ZJU scientists uncover amygdala-independent neural mechanism for fear and anxiety

2024-02-21   |  

Excessive or repetitive fear play a significant role in the development of anxiety disorders, with the amygdala serving as the central locus for fear processing. Clinical research has demonstrated that individuals with bilateral amygdala damage are still capable of experiencing fear, indicating the amygdala may not be absolutely required for fear. To date, the neural mechanisms underlying fear that are independent of the amygdala are still poorly understood.

On February 12th, Prof. LI Xiao-Ming and his team from the Zhejiang University School of Medicine published an article entitled A molecularly defined amygdala-independent tetra-synaptic forebrain-to-hindbrain pathway for odor-driven innate fear and anxiety on Nature Neuroscience. The study revealed the significant role of the main olfactory bulb → dorsal peduncular cortex → lateral parabrachial nucleus → parasubthalamic nucleus pathway in fear and anxiety (Figure 1).

Figure 1 The schematic diagram of the main olfactory bulb → dorsal peduncular cortex → lateral parabrachial nucleus → parasubthalamic nucleus pathway

Olfaction serves as a common sensory modality that elicits innate fear in animals. Through the use of 2,4,5-trimethyl-3-thiazoline (TMT), a compound present in fox feces, which is a stimulus with fear-eliciting properties for rodents, the research team observed a notable decrease in aversive and freezing behaviors triggered by TMT in mice, accompanied by the apoptosis of neurons in the cortical amygdala and medial amygdala. However, this kind of apoptosis did not have a significant impact on TMT-induced escape behavior. Therefore the team focused on finding the specific brain region that mediate the olfaction-evoked escape behavior.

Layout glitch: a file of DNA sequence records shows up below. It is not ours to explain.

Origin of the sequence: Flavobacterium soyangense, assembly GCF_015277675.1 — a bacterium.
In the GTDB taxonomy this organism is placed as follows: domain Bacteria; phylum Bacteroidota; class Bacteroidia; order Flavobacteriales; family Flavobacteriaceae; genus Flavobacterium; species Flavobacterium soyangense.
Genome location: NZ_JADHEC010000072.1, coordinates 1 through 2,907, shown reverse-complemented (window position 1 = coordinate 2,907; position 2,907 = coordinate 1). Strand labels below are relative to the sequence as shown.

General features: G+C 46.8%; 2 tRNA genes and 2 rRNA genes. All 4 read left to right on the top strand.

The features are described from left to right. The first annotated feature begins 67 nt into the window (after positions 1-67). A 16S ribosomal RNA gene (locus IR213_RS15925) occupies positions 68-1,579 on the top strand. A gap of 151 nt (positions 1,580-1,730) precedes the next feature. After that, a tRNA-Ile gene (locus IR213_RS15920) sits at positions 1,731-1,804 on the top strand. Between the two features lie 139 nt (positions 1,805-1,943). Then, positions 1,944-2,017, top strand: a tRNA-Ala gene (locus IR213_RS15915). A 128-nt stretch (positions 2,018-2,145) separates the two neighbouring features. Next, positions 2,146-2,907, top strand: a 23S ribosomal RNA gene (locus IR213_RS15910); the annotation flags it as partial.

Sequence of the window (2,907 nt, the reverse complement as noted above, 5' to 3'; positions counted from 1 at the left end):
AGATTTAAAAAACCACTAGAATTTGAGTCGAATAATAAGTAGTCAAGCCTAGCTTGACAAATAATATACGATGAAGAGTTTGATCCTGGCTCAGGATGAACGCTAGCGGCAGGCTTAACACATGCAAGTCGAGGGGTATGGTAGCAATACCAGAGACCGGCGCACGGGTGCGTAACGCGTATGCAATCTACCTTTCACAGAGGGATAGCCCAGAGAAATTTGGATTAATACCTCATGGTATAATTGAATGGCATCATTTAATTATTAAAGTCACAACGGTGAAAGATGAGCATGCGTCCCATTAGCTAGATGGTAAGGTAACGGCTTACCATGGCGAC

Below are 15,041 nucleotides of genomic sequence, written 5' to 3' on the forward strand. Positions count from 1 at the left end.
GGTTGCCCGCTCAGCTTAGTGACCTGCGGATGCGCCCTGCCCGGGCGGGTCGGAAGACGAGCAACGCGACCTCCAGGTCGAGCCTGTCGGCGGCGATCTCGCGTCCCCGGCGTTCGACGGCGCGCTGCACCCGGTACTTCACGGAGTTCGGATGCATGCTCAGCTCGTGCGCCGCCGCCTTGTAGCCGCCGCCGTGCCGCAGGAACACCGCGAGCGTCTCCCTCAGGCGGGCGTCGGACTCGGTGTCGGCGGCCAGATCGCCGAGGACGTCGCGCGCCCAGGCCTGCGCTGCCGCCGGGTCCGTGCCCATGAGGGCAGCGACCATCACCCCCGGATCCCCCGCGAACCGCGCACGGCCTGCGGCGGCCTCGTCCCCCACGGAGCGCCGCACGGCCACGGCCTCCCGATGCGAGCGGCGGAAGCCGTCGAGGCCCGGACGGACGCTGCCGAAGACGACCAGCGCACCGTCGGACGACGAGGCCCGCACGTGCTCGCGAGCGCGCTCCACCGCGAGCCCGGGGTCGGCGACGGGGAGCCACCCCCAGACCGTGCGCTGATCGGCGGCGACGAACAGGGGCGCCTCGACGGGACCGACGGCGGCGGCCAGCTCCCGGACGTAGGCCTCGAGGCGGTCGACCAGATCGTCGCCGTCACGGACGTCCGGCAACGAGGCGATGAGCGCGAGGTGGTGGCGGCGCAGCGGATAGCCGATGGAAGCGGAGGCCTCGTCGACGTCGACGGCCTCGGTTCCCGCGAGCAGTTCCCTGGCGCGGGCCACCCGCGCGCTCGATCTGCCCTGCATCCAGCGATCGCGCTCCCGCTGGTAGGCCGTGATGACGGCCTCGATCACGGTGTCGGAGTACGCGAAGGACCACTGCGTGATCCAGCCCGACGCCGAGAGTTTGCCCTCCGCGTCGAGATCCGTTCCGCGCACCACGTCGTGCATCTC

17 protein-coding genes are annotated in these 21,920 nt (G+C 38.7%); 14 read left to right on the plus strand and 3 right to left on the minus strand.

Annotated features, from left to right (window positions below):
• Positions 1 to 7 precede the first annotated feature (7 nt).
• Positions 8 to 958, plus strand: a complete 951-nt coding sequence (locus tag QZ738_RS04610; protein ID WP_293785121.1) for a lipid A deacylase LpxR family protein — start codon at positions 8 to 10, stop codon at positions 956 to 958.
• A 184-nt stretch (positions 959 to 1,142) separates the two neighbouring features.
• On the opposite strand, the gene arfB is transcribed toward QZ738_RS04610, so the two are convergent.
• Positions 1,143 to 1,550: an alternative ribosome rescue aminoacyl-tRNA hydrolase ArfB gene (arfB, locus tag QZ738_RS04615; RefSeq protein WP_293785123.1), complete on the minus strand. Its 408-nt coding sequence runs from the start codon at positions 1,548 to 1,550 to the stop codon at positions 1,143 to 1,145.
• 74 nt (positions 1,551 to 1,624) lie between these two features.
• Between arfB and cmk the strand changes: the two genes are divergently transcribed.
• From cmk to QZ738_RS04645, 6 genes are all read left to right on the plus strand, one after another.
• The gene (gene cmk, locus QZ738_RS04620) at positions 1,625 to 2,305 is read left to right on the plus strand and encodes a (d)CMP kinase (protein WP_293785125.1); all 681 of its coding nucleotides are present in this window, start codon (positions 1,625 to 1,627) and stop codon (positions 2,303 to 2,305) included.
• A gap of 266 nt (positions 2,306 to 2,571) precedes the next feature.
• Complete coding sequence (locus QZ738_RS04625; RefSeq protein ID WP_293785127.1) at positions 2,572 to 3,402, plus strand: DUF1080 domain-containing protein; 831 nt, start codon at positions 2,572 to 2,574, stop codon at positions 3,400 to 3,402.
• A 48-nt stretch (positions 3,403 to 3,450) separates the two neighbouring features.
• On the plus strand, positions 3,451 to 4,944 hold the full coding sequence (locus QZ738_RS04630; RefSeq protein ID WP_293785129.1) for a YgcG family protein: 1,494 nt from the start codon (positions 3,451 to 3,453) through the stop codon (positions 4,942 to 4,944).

In the subsequent experiments, Dr. WANG Hao, the first author of the study, characterized neuronal activity as reflected in Fos expression in response to TMT. He observed a notable elevation in Fos expression in the dorsal peduncular cortex (DP), which receives distinct inputs from the main olfactory bulb (MOB). In addition, the MOB-DP neural circuit exhibits markedly heightened activity following TMT stimulation (Figure 2).

Figure 2The MOB-DP neural circuit is involved in TMT-induced innate fear.

The role of DP in olfaction-evoked innate fear was investigated by inhibiting DP neurons in mice using an apoptosis virus, which resulted in the absence of obvious escape behavior in response to TMT stimulation and a significant reduction in aversive and freezing behaviors. Conversely, activating DP neurons using optogenetics induced escape behavior in mice, along with observable fear-like reactions such as dilated pupils and decreased heart rate, explained Dr. WANG Hao.